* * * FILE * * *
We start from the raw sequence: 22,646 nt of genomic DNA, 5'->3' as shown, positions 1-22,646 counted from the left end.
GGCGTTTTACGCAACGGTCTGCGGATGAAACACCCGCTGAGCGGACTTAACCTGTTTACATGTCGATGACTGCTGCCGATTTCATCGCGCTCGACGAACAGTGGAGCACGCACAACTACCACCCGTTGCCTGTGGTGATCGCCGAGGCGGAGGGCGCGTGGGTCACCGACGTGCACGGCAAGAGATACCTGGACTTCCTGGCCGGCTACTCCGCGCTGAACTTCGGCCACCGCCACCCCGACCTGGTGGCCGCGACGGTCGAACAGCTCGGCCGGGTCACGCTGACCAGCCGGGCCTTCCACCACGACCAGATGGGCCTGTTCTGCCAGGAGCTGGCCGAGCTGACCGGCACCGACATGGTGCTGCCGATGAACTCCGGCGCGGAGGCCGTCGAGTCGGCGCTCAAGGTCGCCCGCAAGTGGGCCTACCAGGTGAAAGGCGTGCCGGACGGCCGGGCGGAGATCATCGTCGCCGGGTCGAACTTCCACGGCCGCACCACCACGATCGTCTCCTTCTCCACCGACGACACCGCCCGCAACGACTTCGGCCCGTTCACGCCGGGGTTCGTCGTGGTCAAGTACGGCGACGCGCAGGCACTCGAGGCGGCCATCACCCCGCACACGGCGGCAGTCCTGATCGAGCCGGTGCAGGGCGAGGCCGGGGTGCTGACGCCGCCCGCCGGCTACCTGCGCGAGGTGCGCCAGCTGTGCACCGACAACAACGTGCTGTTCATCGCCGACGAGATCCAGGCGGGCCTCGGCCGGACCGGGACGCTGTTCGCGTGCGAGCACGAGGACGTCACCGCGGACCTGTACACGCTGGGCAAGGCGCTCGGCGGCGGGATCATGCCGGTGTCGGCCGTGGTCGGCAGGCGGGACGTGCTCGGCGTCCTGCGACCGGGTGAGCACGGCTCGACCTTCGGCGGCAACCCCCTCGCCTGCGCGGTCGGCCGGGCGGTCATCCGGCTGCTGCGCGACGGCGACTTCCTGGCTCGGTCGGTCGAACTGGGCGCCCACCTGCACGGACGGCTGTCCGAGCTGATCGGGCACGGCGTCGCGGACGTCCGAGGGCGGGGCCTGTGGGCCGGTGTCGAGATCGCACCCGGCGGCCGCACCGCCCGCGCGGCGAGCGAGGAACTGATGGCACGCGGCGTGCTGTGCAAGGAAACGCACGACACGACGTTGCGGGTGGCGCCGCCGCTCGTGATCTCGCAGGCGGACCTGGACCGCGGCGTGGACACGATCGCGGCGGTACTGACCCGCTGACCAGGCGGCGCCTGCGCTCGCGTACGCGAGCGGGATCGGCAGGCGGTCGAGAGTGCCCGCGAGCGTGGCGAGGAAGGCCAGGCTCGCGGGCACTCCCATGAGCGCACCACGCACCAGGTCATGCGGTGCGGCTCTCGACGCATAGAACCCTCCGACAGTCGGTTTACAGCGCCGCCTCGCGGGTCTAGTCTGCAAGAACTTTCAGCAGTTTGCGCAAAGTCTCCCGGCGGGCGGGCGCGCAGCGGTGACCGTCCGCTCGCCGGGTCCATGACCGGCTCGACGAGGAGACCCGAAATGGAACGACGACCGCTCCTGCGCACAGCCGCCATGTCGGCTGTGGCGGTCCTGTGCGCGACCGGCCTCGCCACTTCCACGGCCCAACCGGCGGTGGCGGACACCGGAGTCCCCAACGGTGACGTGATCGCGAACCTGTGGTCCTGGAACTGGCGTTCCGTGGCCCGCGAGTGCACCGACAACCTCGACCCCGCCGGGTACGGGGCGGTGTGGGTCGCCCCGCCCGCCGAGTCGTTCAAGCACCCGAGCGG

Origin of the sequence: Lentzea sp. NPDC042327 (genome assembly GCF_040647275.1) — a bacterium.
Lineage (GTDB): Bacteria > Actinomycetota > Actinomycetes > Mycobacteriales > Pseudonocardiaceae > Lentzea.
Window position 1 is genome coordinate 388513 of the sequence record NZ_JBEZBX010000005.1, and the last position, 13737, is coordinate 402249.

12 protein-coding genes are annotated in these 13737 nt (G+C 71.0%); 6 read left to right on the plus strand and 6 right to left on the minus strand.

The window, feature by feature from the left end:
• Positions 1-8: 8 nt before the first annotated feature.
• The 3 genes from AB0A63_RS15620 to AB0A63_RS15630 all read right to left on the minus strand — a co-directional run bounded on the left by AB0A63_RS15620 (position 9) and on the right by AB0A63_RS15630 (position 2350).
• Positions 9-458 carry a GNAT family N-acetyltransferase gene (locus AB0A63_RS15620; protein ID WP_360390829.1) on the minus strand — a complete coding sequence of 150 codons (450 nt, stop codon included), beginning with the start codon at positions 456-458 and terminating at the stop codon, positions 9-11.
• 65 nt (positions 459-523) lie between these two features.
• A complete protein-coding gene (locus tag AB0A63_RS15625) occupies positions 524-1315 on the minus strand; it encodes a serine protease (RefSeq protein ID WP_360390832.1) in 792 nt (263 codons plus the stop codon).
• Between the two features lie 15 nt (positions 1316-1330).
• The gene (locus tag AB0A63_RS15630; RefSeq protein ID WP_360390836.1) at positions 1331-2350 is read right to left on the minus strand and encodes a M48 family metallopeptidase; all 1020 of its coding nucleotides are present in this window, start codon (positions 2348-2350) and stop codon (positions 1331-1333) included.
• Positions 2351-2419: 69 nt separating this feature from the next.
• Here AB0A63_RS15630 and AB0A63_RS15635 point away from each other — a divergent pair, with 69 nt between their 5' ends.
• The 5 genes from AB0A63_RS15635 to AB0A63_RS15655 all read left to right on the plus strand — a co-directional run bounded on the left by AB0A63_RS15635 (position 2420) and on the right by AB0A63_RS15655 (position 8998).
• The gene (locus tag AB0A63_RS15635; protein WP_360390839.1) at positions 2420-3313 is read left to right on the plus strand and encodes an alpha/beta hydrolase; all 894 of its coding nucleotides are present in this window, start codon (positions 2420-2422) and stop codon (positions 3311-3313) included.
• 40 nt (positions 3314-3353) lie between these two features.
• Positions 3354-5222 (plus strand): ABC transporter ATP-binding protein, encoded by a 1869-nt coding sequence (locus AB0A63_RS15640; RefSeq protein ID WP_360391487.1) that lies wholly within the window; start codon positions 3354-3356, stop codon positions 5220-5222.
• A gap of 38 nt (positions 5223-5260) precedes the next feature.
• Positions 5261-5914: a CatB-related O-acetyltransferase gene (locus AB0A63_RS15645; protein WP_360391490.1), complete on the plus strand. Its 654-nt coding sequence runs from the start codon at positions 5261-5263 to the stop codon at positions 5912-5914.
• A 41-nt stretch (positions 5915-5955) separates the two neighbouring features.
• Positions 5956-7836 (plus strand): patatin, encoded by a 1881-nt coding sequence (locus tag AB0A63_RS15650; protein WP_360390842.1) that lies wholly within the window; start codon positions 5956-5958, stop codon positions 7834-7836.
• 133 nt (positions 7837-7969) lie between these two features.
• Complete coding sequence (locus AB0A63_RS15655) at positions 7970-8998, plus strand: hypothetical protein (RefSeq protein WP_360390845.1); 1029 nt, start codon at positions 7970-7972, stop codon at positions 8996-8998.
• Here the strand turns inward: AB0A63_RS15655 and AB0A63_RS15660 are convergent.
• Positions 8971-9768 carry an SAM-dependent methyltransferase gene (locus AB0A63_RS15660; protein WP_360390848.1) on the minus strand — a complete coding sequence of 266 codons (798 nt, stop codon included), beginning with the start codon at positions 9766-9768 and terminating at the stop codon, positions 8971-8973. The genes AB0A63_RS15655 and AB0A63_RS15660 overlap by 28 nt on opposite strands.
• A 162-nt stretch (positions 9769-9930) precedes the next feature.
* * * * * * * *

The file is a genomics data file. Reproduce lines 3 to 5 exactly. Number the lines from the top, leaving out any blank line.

Origin of the sequence: Lentzea sp. NPDC042327 (genome assembly GCF_040647275.1) — a bacterium.
Lineage (GTDB): Bacteria > Actinomycetota > Actinomycetes > Mycobacteriales > Pseudonocardiaceae > Lentzea.
Window position 1 is genome coordinate 388513 of the sequence record NZ_JBEZBX010000005.1, and the last position, 13737, is coordinate 402249.